Petitioner also saw psychiatrist Jeremy Handy for an initial diagnostic evaluation on June 11, 2014, upon referral from Dr. Holley. (AR 743, 918.) Petitioner reported difficulty sleeping and concentrating, and an increase in anxiety symptoms. (AR 743.) Dr. Handy diagnosed major depressive disorder, posttraumatic stress disorder, centralized anxiety disorder, and attention deficit hyperactivity disorder (ADHD), noting a history of chronic pain, seizures, and head injury. (AR 745.) Dr. Handy began treatment of Petitioner's psychiatric symptoms with medication.

         On June 24, 2014, Petitioner presented to the emergency room seeking a referral to a neurologist for treatment of his seizures, and to a primary care physician. (AR 735.) Petitioner was seen and evaluated, and referred for follow up care. (AR 735.)

         Petitioner's second visit with Dr. Handy occurred on July 9, 2014. (AR 904.) Petitioner stated that his ADHD symptoms had improved with Adderall, but that he had a “couple seizures in the past month.” Petitioner stated that he did not lose consciousness, but that he “blanked out” or had jerking motions over part of his body. (AR 904.) Dr. Handy noted that Petitioner's wife drove him everywhere because of his seizures. (AR 904.) Petitioner reported his depression had improved, and that he had been sleeping better since taking Xanax. Upon examination, Dr. Handy noted Petitioner had no abnormal motor movements, normal gait and station, stable affect, and his speech exhibited a regular rate and volume. (AR 905.)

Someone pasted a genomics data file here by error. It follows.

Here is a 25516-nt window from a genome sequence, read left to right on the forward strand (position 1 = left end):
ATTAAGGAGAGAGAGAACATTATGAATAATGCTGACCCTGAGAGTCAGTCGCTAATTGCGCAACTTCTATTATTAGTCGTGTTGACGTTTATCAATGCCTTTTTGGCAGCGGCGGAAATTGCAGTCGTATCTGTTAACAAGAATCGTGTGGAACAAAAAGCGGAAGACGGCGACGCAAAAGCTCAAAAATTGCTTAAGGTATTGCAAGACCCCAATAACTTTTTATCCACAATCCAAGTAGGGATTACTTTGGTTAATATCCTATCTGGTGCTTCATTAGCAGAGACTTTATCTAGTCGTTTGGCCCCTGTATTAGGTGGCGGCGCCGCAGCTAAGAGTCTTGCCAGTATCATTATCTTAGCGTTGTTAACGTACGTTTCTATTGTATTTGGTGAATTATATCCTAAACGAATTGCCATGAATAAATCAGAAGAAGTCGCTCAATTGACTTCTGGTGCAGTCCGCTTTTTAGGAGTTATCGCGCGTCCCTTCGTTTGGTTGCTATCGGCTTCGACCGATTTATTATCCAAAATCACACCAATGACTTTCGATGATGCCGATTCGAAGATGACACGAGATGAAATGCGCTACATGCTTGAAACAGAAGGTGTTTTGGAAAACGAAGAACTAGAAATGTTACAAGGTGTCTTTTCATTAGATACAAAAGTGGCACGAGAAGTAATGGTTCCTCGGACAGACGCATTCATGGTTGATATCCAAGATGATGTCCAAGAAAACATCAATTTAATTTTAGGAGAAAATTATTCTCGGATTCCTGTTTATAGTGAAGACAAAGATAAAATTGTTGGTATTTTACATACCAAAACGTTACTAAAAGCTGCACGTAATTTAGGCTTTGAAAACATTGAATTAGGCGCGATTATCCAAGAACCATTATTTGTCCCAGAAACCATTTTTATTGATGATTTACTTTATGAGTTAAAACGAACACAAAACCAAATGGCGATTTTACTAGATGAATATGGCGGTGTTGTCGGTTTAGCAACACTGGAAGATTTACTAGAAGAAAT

At his third visit with Dr. Handy on September 3, 2014, Petitioner reported that the prescribed medications helped alleviate his symptoms of anxiety and depression, as well as improved his PTSD symptoms and insomnia. (AR 747.) However, Petitioner reported that, with the medication, he had experienced several seizures, where he blacked out and had jerking motions over parts of his body. (AR 749.) Petitioner also experienced dizziness, which Dr. Handy observed during the appointment. (AR 902.)